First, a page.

SOUTHPORT, Conn. (CBSNewYork/AP) — Gov. Dannel Malloy warned potentially thousands of residents who had been placed under evacuation orders may now be stranded in their homes.
At a news conference Monday night, Malloy urged anyone trapped in their home by water to move to the highest point possible. That includes the roof for those in single-floor homes, Malloy said.
“This is a rather Katrina-like warning that we are issuing to people who did not take the advice that was given to them earlier in this crisis,” Gov. Malloy said at a 9:15 p.m. news conference Monday night.
The reference evoked images of New Orleans residents standing on their roofs waiting to be rescued by helicopters in the immediate aftermath of Hurricane Katrina in 2005.
“As of approximately 8:00, it was evident that our worst fears were being reached as a result of flooding conditions,” Malloy told reporters.
Malloy expressed his displeasure with local leaders who failed to get out the evacuation notices to residents ahead of time.
“It is also equally clear that even when people received those warnings that some of our citizens did not heed them and so we are now in a situation where we really need to talk directly and have talked directly to the cities and to our citizenry and have them get this message in any way that they can: if you are in a house that is inundated, get to a higher floor,” Malloy said.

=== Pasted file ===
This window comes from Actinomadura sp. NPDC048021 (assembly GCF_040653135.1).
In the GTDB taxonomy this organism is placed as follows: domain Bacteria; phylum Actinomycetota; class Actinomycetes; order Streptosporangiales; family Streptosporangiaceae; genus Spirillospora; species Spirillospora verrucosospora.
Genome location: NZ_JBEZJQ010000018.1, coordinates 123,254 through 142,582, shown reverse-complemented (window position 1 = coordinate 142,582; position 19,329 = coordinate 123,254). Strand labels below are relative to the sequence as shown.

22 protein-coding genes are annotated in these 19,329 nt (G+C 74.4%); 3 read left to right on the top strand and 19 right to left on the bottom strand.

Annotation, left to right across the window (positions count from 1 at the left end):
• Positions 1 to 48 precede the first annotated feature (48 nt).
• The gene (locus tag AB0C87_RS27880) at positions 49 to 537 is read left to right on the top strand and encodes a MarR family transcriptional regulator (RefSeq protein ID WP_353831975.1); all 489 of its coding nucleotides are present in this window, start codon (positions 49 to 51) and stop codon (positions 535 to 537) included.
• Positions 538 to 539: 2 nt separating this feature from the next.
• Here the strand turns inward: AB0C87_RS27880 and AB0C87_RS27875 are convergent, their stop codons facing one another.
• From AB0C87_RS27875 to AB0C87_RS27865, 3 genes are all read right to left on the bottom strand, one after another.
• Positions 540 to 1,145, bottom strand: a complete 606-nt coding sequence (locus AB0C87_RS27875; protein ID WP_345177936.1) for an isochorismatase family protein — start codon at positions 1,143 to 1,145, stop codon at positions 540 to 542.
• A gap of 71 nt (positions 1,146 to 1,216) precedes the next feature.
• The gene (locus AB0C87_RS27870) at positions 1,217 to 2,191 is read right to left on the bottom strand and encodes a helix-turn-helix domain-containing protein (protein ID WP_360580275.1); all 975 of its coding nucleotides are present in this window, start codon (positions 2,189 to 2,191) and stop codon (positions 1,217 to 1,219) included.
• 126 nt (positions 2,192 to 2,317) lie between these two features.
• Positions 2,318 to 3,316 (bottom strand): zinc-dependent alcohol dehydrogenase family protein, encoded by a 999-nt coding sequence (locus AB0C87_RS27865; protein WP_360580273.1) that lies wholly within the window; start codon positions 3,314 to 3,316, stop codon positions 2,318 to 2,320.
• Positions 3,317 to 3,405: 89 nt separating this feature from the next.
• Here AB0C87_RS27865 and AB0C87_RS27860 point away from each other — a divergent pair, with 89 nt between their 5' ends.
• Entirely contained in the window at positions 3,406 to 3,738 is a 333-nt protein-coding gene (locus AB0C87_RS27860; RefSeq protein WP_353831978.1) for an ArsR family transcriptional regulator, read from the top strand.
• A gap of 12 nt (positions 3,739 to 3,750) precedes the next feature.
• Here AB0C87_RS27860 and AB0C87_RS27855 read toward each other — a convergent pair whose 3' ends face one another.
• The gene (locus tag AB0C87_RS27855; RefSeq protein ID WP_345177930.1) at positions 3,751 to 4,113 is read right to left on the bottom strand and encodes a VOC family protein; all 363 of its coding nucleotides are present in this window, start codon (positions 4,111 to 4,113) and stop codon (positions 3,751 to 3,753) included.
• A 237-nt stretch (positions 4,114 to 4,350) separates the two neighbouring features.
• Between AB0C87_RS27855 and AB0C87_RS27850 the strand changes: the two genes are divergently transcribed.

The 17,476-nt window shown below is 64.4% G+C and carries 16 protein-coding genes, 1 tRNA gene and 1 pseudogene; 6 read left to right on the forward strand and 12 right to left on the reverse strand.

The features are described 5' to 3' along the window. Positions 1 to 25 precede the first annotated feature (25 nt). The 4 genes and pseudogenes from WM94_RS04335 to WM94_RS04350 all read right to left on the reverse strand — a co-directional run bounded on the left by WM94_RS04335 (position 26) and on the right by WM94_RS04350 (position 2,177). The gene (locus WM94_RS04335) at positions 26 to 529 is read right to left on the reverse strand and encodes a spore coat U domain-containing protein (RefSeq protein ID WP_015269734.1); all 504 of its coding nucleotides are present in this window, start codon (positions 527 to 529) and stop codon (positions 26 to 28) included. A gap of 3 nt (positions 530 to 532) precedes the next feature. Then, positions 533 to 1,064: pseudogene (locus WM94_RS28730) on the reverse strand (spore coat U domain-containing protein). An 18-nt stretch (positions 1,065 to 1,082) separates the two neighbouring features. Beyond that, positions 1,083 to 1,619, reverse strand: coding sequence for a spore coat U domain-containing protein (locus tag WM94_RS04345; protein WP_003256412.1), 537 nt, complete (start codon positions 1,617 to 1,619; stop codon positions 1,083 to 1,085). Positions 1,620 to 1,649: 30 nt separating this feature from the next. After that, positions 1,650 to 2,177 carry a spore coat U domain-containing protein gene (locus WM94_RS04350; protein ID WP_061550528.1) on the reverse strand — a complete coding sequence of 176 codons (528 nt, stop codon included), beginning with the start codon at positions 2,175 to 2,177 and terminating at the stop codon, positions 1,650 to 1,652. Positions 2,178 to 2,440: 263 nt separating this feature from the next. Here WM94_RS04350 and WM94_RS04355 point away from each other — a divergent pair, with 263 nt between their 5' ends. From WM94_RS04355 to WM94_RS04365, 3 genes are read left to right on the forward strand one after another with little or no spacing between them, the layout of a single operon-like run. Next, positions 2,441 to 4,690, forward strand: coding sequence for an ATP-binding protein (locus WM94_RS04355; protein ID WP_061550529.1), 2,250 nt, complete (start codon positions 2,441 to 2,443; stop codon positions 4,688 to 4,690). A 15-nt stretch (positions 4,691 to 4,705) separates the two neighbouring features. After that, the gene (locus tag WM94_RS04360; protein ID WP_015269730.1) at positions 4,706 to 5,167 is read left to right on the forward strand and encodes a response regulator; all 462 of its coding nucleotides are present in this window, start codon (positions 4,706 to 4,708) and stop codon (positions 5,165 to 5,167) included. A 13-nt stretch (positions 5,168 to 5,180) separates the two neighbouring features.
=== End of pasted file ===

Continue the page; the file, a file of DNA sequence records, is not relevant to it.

“Do not be near a window because there is still a lot of wind and there’s nothing much good to see at the moment,” Malloy urges residents. “If your house is surrounded by water, your best and safest option right now is to remain in that house and move to a higher level of the house.”
Malloy also called for Greenwich and Bridgeport residents to evacuate if they can do so safely, ahead of the anticipated storm surge at high tide. High tide at Bridgeport was 11:58 p.m. Monday.
The U.S. Coast Guard is searching for a swimmer who went missing in Milford.
Authorities say 40-year-old Brian Bakunas was last seen swimming in heavy surf near the Walnut Beach Pier shortly before 8 p.m. on Monday.
The Coast Guard is urging people to stay away from beaches as Superstorm Sandy hits the area.
Earlier in the day, Connecticut National Guard officials say troops have responded to East Haven and Darien to help with flooding problems.
Col. John Whitford says troops are positioned Monday in East Haven in the Cosey Beach section, where many homes were damaged last year during Tropical Storm Irene. The Guard is helping to evacuate and keep people out of the area.
Guardsmen were also called to Darien to help with possible rescues in flooded areas.
Whitford says 1,100 National Guard soldiers and airmen are on duty. He says troops are stationed at armories across the state and are preparing to respond to any emergencies.
Iin New London, whipping winds around 4 p.m. made conditions too unsafe even for emergency workers, according to the mayor.
New London’s mayor has ordered police and other emergency workers off the streets as the winds from Hurricane Sandy pick up.
Mayor Daryl Finizio says he told fire, emergency medical workers, police and public works employees to go back to their staging areas Monday when sustained wind speeds exceeded 50 mph. He said winds are averaging 53 mph and gusting to 75.
He says the city is suspending all rides to area shelters and advising residents to stay where they are and to stay inside.